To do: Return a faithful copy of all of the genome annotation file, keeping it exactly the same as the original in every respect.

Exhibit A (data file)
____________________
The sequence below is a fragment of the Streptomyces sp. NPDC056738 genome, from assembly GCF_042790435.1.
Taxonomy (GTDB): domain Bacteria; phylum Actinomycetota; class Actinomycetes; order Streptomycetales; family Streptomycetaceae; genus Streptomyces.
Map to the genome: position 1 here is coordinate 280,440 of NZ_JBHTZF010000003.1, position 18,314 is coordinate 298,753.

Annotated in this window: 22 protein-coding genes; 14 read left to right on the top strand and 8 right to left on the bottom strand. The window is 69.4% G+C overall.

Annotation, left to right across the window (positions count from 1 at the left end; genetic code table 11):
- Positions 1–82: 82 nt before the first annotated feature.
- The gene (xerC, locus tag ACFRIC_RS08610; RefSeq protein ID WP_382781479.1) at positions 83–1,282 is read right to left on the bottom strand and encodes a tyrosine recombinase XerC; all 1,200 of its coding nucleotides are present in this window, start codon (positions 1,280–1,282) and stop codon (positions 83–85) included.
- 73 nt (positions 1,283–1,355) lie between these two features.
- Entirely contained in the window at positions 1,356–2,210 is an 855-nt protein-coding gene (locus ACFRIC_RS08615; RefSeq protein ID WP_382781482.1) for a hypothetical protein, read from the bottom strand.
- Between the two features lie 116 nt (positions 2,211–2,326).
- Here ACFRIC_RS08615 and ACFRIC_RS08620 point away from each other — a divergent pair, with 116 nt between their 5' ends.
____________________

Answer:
The sequence below is a fragment of the Streptomyces sp. NPDC056738 genome, from assembly GCF_042790435.1.
Taxonomy (GTDB): domain Bacteria; phylum Actinomycetota; class Actinomycetes; order Streptomycetales; family Streptomycetaceae; genus Streptomyces.
Map to the genome: position 1 here is coordinate 280,440 of NZ_JBHTZF010000003.1, position 18,314 is coordinate 298,753.

Annotated in this window: 22 protein-coding genes; 14 read left to right on the top strand and 8 right to left on the bottom strand. The window is 69.4% G+C overall.

Annotation, left to right across the window (positions count from 1 at the left end; genetic code table 11):
- Positions 1–82: 82 nt before the first annotated feature.
- The gene (xerC, locus tag ACFRIC_RS08610; RefSeq protein ID WP_382781479.1) at positions 83–1,282 is read right to left on the bottom strand and encodes a tyrosine recombinase XerC; all 1,200 of its coding nucleotides are present in this window, start codon (positions 1,280–1,282) and stop codon (positions 83–85) included.
- 73 nt (positions 1,283–1,355) lie between these two features.
- Entirely contained in the window at positions 1,356–2,210 is an 855-nt protein-coding gene (locus ACFRIC_RS08615; RefSeq protein ID WP_382781482.1) for a hypothetical protein, read from the bottom strand.
- Between the two features lie 116 nt (positions 2,211–2,326).
- Here ACFRIC_RS08615 and ACFRIC_RS08620 point away from each other — a divergent pair, with 116 nt between their 5' ends.